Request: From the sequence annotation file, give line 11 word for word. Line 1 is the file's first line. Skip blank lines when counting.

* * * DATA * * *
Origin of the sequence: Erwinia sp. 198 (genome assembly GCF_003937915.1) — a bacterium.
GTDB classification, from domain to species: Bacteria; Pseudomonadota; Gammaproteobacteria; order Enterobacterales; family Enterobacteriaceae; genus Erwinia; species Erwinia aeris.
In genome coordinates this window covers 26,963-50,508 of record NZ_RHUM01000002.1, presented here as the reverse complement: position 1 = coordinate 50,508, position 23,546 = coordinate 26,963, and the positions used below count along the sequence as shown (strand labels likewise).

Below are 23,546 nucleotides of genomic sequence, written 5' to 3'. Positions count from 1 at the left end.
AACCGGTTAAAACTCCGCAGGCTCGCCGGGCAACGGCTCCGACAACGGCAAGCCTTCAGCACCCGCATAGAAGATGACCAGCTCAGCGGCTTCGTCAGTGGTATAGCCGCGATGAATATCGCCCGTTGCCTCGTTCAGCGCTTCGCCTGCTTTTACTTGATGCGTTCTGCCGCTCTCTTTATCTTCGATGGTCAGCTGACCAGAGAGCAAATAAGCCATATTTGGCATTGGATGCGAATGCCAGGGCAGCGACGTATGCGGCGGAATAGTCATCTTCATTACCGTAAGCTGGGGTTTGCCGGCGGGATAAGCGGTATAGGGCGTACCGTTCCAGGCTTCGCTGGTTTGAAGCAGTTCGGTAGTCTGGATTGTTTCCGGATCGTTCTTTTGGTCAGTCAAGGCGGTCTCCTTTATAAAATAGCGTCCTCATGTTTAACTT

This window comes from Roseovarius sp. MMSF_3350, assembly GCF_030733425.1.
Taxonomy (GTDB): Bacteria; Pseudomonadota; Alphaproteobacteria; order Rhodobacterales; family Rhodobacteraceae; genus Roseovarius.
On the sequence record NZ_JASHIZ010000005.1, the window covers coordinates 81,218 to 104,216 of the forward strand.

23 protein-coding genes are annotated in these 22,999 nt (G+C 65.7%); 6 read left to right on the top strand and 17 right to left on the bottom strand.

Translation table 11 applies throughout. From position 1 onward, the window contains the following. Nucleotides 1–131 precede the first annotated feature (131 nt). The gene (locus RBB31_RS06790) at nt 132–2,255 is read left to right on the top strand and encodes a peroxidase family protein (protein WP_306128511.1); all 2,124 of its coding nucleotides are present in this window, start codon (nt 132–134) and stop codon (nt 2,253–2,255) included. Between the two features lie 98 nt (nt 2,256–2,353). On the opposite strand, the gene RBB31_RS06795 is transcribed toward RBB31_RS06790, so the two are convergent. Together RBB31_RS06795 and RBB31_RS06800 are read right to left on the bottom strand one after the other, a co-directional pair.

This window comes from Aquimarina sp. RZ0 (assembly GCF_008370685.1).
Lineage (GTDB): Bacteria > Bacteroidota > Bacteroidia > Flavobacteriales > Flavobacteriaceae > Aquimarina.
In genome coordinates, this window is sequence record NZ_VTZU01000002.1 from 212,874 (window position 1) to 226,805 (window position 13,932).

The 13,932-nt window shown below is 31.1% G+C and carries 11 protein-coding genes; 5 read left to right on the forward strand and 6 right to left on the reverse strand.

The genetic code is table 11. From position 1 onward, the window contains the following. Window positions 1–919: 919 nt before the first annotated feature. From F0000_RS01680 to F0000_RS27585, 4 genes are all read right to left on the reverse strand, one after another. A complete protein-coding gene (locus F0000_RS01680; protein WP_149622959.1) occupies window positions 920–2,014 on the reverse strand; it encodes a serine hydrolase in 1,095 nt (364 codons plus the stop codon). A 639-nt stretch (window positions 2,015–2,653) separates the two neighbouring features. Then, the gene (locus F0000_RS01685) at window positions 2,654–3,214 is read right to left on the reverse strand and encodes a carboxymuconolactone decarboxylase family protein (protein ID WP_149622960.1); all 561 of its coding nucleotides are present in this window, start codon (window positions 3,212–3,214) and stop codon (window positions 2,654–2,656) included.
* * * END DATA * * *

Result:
This window comes from Aquimarina sp. RZ0 (assembly GCF_008370685.1).